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Canada-U.S. Relations in the Post-9/11 Era: A Decade of Surprising Twists and Turns (conference en anglais)

le 23 février 2012

Conférence du Professeur Earl Fry, Brigham Young University (Utah, Etats-Unis),

Cette conférence est organisée dans le cadre des activités transversales développées au sein du CREW (Center for Research on the English-Speaking World, EA 4399) avec l'aide de la Commission franco-américaine de la Fulbright Commission.

Organisateurs de l'événement : Romain Garbaye, professeur de civilisation britannique, responsable de l'Axe 3  (« Echanges, transferts et constructions nationales dans l'espace anglophone »), James Cohen, professeur de civilisation nord-américaine (CRAN) et Martine Azuelos, professeur de civilisation anglo-américaine, directrice du CERVEPAS (Centre d'étude et de recherche sur la vie économique des pays anglo-saxons)

Le conférencier : Earl Fry, professor of political science at Brigham Young University, holds the Fulbright Bicentennial Chair in American Studies at the University of Helsinki in Finland for the 2011-2012 academic year. In the past he has served as a fellow in the Council on Foreign Relations International Affairs and as special assistant in the U.S. Trade Representative Office. He is a past president of the Association for Canadian Studies in the United States. His book Lament for America: Decline of the Superpower, Plan for Renewal, was published in May 2010 by the University of Toronto Press.

Titre de la conference (en anglais) :

Canada-U.S. Relations in the Post-9/11 Era:  A Decade of Surprising Twists and Turns


Résumé :


For almost the entire period since the end of World War II, the United States and Canada have maintained the world's largest bilateral trading relationship.  In 2010, the U.S. exported more goods to Canada with its 34 million people than to the EU-27 with its half billion people.  NAFTA, which includes these two nations plus Mexico, is also the world's preeminent free-trade area, binding together the  largest, 10th largest, and 13th largest national economies.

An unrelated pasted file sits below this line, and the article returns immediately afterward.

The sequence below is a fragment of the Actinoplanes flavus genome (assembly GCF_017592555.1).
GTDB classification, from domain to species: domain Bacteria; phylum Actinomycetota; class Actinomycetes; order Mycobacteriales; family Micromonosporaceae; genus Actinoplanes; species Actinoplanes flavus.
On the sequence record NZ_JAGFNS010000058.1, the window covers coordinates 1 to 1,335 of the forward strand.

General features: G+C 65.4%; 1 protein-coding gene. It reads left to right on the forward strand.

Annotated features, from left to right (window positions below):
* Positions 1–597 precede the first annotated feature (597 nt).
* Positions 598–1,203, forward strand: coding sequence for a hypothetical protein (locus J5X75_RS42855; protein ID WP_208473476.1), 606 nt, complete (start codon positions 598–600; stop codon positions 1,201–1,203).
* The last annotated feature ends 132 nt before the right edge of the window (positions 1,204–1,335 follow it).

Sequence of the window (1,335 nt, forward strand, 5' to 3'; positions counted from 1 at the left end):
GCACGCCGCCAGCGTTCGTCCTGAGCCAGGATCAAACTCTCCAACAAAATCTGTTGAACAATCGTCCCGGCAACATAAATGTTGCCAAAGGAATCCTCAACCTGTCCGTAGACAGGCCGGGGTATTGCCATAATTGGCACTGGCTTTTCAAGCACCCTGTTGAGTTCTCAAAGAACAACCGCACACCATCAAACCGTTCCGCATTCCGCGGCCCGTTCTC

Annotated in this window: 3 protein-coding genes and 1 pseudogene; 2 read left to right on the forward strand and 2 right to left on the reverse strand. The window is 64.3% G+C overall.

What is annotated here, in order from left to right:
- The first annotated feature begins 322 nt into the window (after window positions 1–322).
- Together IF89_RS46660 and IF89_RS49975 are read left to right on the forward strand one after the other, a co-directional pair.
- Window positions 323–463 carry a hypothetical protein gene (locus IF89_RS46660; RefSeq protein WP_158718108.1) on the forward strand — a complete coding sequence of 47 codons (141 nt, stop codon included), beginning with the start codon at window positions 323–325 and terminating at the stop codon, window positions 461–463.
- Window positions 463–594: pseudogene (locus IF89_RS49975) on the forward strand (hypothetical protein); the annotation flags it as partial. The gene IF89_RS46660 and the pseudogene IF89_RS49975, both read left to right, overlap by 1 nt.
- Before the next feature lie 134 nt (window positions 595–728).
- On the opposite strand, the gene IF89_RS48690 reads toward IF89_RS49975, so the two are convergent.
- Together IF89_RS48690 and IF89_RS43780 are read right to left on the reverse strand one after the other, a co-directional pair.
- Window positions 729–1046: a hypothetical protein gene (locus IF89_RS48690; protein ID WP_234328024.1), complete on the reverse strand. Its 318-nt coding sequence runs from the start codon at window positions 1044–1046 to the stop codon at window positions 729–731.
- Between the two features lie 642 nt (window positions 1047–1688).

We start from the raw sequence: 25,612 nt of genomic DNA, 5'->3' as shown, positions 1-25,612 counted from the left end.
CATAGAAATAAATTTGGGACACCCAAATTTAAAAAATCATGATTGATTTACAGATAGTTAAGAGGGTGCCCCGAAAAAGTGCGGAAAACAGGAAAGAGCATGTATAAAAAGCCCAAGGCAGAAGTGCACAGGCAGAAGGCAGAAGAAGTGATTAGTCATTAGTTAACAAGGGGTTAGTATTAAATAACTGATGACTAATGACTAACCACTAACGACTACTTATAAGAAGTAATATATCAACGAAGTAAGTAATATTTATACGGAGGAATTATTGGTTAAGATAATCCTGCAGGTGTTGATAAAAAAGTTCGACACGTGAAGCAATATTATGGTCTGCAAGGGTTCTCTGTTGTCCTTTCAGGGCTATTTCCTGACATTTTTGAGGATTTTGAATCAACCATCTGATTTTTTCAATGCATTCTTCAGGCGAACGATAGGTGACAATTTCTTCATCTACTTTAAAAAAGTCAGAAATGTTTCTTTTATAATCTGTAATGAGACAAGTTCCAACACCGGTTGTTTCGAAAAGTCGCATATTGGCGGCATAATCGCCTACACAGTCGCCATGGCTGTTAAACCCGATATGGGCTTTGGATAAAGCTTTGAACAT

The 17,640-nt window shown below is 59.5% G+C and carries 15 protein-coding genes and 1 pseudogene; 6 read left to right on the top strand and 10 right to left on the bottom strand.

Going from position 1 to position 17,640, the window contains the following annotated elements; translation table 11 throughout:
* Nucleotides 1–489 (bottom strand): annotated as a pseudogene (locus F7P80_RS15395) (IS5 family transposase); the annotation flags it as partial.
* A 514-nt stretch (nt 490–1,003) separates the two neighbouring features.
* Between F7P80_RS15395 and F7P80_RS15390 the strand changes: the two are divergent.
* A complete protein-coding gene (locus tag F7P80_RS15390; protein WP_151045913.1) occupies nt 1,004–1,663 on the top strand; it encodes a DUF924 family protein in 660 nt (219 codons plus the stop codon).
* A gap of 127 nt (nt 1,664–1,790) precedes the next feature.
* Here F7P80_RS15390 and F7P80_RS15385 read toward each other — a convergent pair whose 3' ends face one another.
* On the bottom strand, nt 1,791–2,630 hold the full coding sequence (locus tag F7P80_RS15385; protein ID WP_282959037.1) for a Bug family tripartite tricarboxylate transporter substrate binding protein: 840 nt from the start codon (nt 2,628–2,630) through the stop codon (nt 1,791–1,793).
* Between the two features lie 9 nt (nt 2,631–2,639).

Rather surprisingly, the tragic events of September 11, 2001 now represent a "watershed" in the evolution of the Canada-U.S. bilateral relationship.  This presentation will analyze the significant changes which have occurred in the decade since 9/11, with special emphasis on bilateral political, economic, commercial, and strategic issues.  These post-9/11 developments are not only affecting continental unity, but also the ability of North America to compete effectively on the global stage.


Type :
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Université Sorbonne-Nouvelle Paris 3
Institut du monde anglophone
5 rue de l'Ecole de Médecine
75006 Paris

mise à jour le 11 septembre 2012